In Abel’s first year in a Romanian orphanage, the little boy cried often. Romania’s child protection services had removed Abel from his home after his father died. As a shepherd working in the countryside, his father had been absent most of the time. When he did come home, his alcoholic rages were so terrifying that Abel would run away to a neighbour’s house until he had left once again. His mother, also an alcoholic, was deemed unfit to care for him.
Although he had been neglected and abused, 8-year-old Abel missed his home. The loving staff at his orphanage didn’t blame Abel when he behaved badly that first year. “‘It’s really difficult for a child to get out of a family and suddenly end up in a place where they know nobody,” said Gabi, one of the orphanage carers. “It’s a traumatising event in itself for an 8 year old child to be placed in an orphanage. We try to talk with them as much as possible and to show as much love as we can.”
Abel is one of 98 children who have been given a second chance at life by this orphanage, who has requested a shipment from Crossroads to support their work. Despite living in an orphanage, most of the children have one or both parents still living, but for various reasons they weren’t able to care for them. “Where possible we try to stay in touch with their families, so they can visit the orphanage,” said Gabi, who acts as mentor to the children. “Sometimes this works out really well, so the children can go back to their families. But most of the time, the parents are facing such big problems it just doesn’t work. In that case they will stay with us. They will make new friends, go to school and they will be capable of starting their own life, hopefully without getting into the same problems their parents had. If that happens, I’m really satisfied and feel proud that I have been able to guide a child, from a hopeless and miserable position, into an adult who is feeling self-confident enough to decide about his own life.”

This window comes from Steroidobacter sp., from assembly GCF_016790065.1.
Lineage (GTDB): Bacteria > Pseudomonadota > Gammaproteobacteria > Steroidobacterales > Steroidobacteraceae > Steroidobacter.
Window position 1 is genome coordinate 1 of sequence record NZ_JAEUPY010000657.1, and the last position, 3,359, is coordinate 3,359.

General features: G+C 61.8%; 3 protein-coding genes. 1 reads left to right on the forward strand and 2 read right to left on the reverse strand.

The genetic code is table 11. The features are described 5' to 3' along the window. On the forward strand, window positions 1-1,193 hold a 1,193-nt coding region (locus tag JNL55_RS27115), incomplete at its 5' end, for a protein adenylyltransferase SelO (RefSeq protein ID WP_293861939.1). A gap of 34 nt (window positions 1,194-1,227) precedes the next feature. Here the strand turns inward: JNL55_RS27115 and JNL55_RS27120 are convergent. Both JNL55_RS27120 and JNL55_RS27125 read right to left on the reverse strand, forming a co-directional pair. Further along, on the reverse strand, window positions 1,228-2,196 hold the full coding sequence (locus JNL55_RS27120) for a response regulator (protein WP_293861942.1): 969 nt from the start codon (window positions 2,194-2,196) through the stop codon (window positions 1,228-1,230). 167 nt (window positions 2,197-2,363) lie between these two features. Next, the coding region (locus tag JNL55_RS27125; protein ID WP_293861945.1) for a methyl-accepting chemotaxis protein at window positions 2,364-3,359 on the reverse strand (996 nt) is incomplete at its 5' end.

This summer, Crossroads staff visited the orphanage to hear their needs and meet the staff and children. They saw children who looked like regular, happy kids from the outside, but with a deep longing behind their eyes, revealing heartbreaking emotional needs. Some children were wearing shoes with holes, and we heard of bunk beds so old they collapsed underneath the children. While built on a solid foundation of love, dignity and care, the orphanage can’t afford to buy new things for the children regularly. They submitted a wish list to Crossroads of things like clothes, shoes, beds and other goods that will help them give these 98 children the kind of attention, care and love that they so deserve.
Our staff spoke with the children about the goods that would soon come their way. “It’s a container of love,” said Crossroads’ representative Joel, “filled by people who do care for you. Even if they are on the other side of the world.”